Boing Boing explains what The Trestle is at Kirtland Air Force Base. Further information is available at the wikipedia page for the the ATLAS-I (Air Force Weapons Lab Transmission-Line Aircraft Simulator), along with some photos showing aircraft on the Trestle being tested. The Trestle is easily viewable when landing or taking off from the Albuquerque Sunport.
The Trestle, Kirtland Air Force Base, Albuquerque, New Mexico.
Constructed over four years in the late 1950s at a then-astronomical cost of $58 million, the Trestle is still the largest all-wooden structure in the world, comprising over 6 million feet of timber. Part of the Air Force’s research into the after effects of a nuclear blast, a range of aircraft, including huge B-52 bombers and Air Force One were hauled up onto the Trestle, where they would be bombarded with electromagnetic pulse waves (EMP) fired from an emitter on either side.
EMP waves travel long distances in a very short amount of time and can seriously disrupt electronic systems, as we also know from powerful solar emissions. Understanding how EMP might affect the functioning of retaliatory nukes, bombers or command and control aircraft was therefore an essential part of post-apocalyptic preparations.
Every element of the Trestle, right down to its oversized nuts and bolts, had to be wooden so that none of its own components would interfere with the effects of the EMP wave on the aircraft being tested (though apparently there are some small metal o-ring components deep in the mix). Inspecting all the joints took a dedicated team a whole year; as soon as they had finished it was time to start again.
A unique monument to Cold War rigor and ingenuity, reminiscent of a huge fairground ride, perhaps the Cyclone, Coney Island’s wooden roller coaster, or a wooden labyrinth, the Trestle is now a condemned structure, too unstable to use, too expensive to dismantle. Today it provides a home to local wildlife, including a colony of great horned owls who can be heard screeching from within its depths. Our guide tells us that she likes to collect the skulls of their prey, which they leave scattered around the base of the structure.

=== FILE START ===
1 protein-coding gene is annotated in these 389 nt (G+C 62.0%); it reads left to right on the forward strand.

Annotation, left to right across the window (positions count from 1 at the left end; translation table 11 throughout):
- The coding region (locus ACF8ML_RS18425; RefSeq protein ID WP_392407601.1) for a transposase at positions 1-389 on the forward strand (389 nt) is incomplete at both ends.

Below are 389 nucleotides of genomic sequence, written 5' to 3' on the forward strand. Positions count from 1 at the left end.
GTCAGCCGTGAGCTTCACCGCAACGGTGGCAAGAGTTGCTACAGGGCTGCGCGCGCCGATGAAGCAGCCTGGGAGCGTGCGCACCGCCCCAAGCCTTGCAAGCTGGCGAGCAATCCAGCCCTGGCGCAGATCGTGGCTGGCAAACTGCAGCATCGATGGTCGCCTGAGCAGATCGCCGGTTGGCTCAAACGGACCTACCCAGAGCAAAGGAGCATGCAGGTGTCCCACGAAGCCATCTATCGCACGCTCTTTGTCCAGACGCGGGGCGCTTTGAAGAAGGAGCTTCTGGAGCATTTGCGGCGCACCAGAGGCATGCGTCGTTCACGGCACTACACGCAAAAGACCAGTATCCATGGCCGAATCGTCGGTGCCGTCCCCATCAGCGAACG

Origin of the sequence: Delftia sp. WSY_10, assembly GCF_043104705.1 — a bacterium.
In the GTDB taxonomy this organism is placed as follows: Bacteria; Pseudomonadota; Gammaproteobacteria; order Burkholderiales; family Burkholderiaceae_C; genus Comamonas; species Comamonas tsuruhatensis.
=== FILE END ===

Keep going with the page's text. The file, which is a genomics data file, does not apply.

From the Denver Post “Denver police looking for bald, heavy-set serial buttocks-groper“
Police think the same man who fondled a woman’s backside at East Fifth Avenue and High Street on Aug. 21 grabbed another woman’s buttocks a few minutes later a block away on East Fourth Avenue.
Tuesday night, another woman was grabbed on the buttocks at an alley entrance between Newton and Osceola streets along West 37th Avenue.
The groper is described as Hispanic, in his late 20s to early 30s, about 6 feet tall. He also is described as bald and heavy-set.
A man in Santa Fe had a New Mexico license plate that says IB6UB9 since 2009 according to KOAT “Man fights for controversial license plate back“. It seems to translate to “I will be 6 and you be 9 in a 69 sexual configuration” however the owner says it does not. The state has said it received an unspecified number of complaints that is has no proof of.
Robert Anaya’s vanity license plate was initially approved back in 2009, but he just got a letter from the Motor Vehicle Division saying it’s revoked because it’s considered obscene. The plate in question reads IB6UB9.